A fruit meal is prepared from 100 grams of fruit and 20 grams of cereal flakes. There should also be a little water and a teaspoon of canola oil in the puree. The fruit must always be cooked during the first weeks in which your baby eats complementary foods. The only exception is very ripe bananas. After a few weeks, you can use the fruit raw if it is soft enough or can be pureed finely so that your baby cannot choke on it. This type of puree is not a snack, but rather a full meal.

For a puree with milk you need 200 millilitres of milk, 20 grams of cereal flakes and 30 grams or a tablespoon of pure fruit puree. You can find cereal that you just mix with hot water on the baby shelf. They are pre-cooked and are the easiest for children to digest. You can also use formula instead of water for mixing. It is best to take only cereals that do not contain sugar, added flavours or ready-made milk. Otherwise, the baby will get used to unhealthy food. Sugar also harms babies’ teeth. You can prepare baby food with pasteurized milk from the supermarket for older children who are at least nine or ten months old. You shouldn't use raw milk. It may contain bacteria that are dangerous for the baby.

In the beginning, it is enough to offer your child one to two spoonfuls of baby food. Half of it will probably end up on the baby’s bib at first. That’s fine. They also still get breast milk or formula. After their first attempts at eating, it is best to breastfeed your baby additionally or give them their bottle. They will get used to being fed over time and will also drink less milk. Your child doesn't have to eat the whole portion of baby food you prepare in one meal. The recommended amounts are daily servings. They can be spread out over one or more meals. If your baby won't eat the baby food, they may not be ready for solids. Then just wait another week or two and then try again. Even in their second year of life, your child should still eat more dairy products than other complementary food.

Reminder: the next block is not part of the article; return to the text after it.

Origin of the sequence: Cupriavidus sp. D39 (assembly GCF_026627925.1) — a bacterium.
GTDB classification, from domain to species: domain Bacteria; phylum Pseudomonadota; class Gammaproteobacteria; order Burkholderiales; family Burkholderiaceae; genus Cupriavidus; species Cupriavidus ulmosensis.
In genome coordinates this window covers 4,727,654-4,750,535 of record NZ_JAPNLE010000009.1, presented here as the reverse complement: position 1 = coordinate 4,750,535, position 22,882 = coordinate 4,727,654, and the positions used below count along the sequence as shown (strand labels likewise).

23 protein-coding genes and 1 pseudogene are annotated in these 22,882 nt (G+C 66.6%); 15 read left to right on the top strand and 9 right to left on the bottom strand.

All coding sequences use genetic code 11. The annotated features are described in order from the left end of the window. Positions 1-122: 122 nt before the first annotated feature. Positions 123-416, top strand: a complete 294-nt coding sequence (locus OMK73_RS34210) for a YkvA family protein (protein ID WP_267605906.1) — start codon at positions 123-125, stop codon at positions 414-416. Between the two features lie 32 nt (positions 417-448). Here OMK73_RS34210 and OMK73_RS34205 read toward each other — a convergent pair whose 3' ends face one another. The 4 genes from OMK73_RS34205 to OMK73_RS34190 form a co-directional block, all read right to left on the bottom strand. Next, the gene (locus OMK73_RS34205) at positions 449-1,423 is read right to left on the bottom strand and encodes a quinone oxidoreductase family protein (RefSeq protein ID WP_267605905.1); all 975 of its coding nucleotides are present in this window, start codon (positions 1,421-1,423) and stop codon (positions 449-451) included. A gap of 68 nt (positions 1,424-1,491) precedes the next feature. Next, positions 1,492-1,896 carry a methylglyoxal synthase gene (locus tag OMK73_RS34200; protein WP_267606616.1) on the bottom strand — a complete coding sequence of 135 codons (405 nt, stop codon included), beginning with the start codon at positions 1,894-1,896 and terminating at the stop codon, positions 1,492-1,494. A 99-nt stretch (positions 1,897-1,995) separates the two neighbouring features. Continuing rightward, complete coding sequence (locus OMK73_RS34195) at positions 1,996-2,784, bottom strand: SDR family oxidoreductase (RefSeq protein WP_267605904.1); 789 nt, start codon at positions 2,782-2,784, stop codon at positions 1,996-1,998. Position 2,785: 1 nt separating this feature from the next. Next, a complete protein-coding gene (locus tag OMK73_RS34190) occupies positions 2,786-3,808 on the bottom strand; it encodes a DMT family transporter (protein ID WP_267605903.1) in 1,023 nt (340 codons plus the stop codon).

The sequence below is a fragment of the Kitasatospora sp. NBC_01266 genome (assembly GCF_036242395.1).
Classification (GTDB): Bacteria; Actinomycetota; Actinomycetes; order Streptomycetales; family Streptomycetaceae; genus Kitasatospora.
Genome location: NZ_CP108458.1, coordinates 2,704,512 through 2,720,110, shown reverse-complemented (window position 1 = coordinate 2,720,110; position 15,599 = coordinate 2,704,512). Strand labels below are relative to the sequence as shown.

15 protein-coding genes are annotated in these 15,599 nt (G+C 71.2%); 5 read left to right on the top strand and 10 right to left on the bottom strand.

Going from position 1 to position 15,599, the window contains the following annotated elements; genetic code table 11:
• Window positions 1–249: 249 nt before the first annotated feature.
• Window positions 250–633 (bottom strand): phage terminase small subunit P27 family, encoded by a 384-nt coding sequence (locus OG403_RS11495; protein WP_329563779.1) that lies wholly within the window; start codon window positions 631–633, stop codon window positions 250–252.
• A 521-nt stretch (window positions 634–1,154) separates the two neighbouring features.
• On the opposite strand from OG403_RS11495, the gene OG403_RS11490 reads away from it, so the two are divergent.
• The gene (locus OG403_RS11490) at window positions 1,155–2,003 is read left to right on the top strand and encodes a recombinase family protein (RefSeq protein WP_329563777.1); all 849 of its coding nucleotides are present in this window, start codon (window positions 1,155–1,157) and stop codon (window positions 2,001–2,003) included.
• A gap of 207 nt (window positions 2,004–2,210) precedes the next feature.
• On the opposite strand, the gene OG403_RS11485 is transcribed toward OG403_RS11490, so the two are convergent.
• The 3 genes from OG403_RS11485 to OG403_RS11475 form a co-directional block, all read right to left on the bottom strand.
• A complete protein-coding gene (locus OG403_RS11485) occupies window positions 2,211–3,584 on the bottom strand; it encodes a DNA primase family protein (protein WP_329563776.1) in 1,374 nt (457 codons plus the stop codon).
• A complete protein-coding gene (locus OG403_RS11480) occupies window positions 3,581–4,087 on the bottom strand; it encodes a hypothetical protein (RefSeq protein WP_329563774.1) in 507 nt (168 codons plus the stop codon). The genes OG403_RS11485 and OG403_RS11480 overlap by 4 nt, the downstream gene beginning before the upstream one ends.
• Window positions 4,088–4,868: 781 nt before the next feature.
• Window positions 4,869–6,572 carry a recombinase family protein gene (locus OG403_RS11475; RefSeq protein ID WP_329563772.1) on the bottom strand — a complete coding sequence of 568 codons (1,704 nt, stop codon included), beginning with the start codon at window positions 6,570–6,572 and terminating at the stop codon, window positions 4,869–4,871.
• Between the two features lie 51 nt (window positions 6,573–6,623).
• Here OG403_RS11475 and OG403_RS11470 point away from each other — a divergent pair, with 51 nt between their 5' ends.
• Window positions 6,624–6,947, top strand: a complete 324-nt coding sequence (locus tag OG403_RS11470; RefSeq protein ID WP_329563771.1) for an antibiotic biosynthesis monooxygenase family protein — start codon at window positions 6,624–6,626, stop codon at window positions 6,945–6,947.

Baby led weaning means your child decides their own timeline for weaning off of breast milk. This form of complementary feeding is becoming increasingly popular. However, it is controversial among experts. With this method, your child learns to eat solid meals, although they continue to be primarily breastfed. This is done very carefully and gradually by offering your baby bite-sized pieces of banana or other soft foods every now and then. They decide for themself how much and what to eat. You only help with the meal, so you do not actually feed the baby. Parents who want to use this method must take time for meals and never leave the baby unattended.

You should offer your baby some water to drink by the time you introduce the third puree type at the latest. Still water from a cup, mug or glass is best. Spill-proof drinking vessels are great to have on the go. But you shouldn't use them all the time. They are not good for babies’ teeth, because these vessels can change how the teeth sit in a baby’s mouth.

Some parents want to feed their child a vegetarian or even vegan diet. Many experts consider this to be problematic. Indeed, meat, fish and dairy products contain nutrients that are important for babies. Feeding your baby a vegetarian diet is relatively easy because animal products such as cow's milk and eggs are allowed in addition to plant-based foods. However, if you want to feed your child an all-vegan diet, be sure to seek nutritional counseling. In order for your child to get all the necessary nutrients, you must be well acquainted with this type of diet and take great care with it.